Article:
So it can be clearly seen that the concept of “Shen” can be approached from various viewpoints, ranging from a simple translation to several words trying to explain one aspect.

Trying to understand the mind, however, is an art in itself. It requires a great degree of self-reflection and training. This kind of training is known as training the Shen or “Lian Shen”.

Translated from TCM references and also standard dictionary translations. Bear in mind, however, that the use of these words varies depending on the circumstance and also the context in which they are used. The Chinese characters for all the noted translations of Jing, Qi and Shen respectively are the same.


Qi ( Energy )

May 14, 2007

Translated in TCM and internal exercise texts as “Vital Energy”, “Lifeforce” or “Energy”. Qi was believed by the ancient Chinese to be the basic element that constitues the entire universe or cosmos, producing everything through it’s movements and transformations. It is also considered to be one of the fundamental elements that gives rise to the form and function of the human body. Qi is also fundamental to our existence, without it life would cease.

In the common translations words like “Breath”, “Air” and even “Atmosphere” can be found. Due to the fact that Qi in it’s nature is so intangible, yet so important to our existence, we can begin to see or perhaps even understand the use of such words to convey it’s meaning.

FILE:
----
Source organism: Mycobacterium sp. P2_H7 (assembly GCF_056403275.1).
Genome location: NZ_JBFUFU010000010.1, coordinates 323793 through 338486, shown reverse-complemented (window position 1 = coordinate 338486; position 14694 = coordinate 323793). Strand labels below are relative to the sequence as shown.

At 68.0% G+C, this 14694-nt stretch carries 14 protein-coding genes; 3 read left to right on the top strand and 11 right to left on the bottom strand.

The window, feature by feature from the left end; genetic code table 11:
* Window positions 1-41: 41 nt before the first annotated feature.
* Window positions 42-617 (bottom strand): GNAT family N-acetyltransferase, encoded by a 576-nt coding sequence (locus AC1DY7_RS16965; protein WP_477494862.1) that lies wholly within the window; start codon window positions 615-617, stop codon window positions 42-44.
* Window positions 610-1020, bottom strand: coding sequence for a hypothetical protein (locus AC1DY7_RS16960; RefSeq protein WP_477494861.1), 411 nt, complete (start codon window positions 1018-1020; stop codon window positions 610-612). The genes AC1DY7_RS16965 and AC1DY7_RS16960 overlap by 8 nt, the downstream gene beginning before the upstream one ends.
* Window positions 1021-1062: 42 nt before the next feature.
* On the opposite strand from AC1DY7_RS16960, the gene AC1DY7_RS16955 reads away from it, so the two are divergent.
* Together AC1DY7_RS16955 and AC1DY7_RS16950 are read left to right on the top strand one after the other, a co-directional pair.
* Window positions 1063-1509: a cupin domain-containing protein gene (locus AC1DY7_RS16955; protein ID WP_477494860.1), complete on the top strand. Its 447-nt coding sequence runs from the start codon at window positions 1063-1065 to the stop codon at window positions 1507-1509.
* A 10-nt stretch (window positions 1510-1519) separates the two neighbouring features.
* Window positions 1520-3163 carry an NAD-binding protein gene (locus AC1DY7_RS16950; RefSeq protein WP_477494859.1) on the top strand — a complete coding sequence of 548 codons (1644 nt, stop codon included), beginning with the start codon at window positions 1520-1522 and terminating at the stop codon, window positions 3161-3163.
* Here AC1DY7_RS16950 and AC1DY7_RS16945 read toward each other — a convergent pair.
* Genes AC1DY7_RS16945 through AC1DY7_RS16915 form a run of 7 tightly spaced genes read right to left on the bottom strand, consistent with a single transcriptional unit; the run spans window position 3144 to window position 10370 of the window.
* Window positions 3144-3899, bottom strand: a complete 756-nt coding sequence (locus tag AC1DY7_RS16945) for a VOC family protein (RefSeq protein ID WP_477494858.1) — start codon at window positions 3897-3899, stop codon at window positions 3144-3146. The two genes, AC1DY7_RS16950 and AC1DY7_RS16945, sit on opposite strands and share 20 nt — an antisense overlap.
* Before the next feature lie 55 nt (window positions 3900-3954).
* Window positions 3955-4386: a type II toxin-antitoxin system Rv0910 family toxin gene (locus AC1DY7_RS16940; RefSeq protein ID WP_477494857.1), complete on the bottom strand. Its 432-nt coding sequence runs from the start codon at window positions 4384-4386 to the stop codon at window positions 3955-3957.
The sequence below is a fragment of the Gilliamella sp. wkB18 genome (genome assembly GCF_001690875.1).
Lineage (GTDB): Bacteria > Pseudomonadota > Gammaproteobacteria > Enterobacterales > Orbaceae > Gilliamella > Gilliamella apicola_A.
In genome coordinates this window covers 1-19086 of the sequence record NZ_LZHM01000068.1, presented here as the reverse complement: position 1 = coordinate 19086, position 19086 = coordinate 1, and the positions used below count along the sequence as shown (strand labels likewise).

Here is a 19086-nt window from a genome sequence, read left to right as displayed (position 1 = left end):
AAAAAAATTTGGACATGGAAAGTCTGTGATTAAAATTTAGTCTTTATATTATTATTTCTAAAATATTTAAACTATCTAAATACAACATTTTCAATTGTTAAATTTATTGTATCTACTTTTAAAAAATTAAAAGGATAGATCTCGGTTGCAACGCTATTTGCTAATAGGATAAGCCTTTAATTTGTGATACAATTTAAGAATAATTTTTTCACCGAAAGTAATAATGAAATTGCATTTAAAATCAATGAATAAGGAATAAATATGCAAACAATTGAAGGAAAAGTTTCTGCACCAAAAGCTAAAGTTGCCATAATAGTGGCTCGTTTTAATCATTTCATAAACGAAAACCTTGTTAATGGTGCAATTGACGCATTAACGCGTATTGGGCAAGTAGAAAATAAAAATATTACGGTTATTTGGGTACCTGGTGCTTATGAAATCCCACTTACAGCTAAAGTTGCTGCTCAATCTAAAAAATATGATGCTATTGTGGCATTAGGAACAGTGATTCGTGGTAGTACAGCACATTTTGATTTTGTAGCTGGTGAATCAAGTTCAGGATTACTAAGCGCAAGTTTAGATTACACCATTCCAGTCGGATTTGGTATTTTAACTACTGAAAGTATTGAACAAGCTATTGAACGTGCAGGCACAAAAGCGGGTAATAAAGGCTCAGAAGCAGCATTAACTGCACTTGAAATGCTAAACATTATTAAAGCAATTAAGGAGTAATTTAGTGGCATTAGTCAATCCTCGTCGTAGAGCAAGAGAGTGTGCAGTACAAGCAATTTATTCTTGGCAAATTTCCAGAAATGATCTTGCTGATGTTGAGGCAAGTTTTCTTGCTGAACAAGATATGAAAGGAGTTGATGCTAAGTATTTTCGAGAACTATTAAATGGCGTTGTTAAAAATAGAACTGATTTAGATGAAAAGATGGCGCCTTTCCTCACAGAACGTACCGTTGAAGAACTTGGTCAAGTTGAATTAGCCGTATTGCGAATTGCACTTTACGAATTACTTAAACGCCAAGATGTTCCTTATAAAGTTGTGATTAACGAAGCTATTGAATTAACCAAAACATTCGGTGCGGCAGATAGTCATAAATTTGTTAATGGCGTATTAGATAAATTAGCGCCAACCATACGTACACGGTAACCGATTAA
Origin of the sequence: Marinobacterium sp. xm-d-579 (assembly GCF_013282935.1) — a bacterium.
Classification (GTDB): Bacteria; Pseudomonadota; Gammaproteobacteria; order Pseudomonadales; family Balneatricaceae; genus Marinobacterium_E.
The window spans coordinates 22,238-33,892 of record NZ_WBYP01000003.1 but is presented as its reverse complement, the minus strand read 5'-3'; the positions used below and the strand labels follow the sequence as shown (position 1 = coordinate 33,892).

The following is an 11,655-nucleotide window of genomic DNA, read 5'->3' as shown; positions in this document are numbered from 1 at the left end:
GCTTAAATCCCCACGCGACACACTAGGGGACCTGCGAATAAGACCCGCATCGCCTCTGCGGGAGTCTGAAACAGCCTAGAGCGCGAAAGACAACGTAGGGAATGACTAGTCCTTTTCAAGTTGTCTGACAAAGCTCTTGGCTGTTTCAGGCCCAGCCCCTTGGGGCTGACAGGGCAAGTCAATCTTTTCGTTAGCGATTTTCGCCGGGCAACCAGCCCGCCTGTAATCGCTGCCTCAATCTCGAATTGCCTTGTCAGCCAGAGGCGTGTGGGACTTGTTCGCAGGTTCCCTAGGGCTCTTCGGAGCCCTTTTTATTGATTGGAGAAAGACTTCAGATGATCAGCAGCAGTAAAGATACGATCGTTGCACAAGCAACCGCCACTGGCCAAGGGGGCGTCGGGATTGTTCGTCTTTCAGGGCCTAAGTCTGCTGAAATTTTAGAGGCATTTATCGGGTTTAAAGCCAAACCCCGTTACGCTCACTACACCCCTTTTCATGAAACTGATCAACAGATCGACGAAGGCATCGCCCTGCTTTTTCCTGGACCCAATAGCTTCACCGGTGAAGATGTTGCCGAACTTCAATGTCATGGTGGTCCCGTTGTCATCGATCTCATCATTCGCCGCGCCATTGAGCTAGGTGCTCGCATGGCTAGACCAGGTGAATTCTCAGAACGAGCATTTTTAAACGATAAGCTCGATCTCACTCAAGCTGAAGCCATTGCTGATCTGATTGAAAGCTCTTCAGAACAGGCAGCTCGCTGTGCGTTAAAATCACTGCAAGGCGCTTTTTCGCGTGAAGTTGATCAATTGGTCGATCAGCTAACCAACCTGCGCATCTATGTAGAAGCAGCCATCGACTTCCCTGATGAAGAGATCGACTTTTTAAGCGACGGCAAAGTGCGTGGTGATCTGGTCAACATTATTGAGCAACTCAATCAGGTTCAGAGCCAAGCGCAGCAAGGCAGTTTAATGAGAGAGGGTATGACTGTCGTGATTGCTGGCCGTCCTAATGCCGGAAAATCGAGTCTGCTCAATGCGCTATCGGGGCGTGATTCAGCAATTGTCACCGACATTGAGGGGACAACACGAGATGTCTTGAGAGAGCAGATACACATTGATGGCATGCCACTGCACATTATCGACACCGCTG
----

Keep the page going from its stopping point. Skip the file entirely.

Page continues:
Many modern scholars considered the ancient’s to be naive in their beliefs of “Qi”. For something that could not be perceived with any of the sense organs was reason enough for them to brush it aside as mere mysticism and hold to the teaching that it was only an idea presented by the ancient philosophers as a means to explain the unexplainable.

The nature of Qi can only become clear through daily practice and cultivation. This kind of practice is known as training the Qi or “Lian Qi”.

Translated from TCM references and also standard dictionary translations. Bear in mind, however, that the use of these words varies depending on the circumstance and also the context in which they are used. The Chinese characters for all the noted translations of Jing, Qi and Shen respectively are the same.


Jing ( Essence )

May 14, 2007

Translated in TCM and internal exercise texts as “Essence of Life”, “Vital Essence”, “Body Essence”, “Congenital Essence” or just plainly “Essence” .

Jing is considered to be a fundamental substance in the body, which is connected to both building up of the physical structure and also maintaining the body’s numerous functions.

In more common texts the meaning of Jing can be defined by using several words. Examples are: refined, pure, perfect, excellent and superior. These various meanings describe Jing as something of great importance, pure in nature, perfect in arrangement, a refined substance likened to tempered gold.

From the texts we can see that the well-being and relative health of the body depends on the stated of the Jing. This essence is inherited from birth and it’s abundance or deficiency is, to a degree, connected to the state of the parents essence before and during conception. It requires continual nourishment throughout our lives and is therefore affected by the lifestyle we choose to lead. There are various ways of reinforcing the essence. This is known as training the Vital Essence or “Lian Jing”.

Translated from TCM references and also standard dictionary translations. Bear in mind, however, that the use of these words varies depending on the circumstance and also the context in which they are used. The Chinese characters for all the noted translations of Jing, Qi and Shen respectively are the same.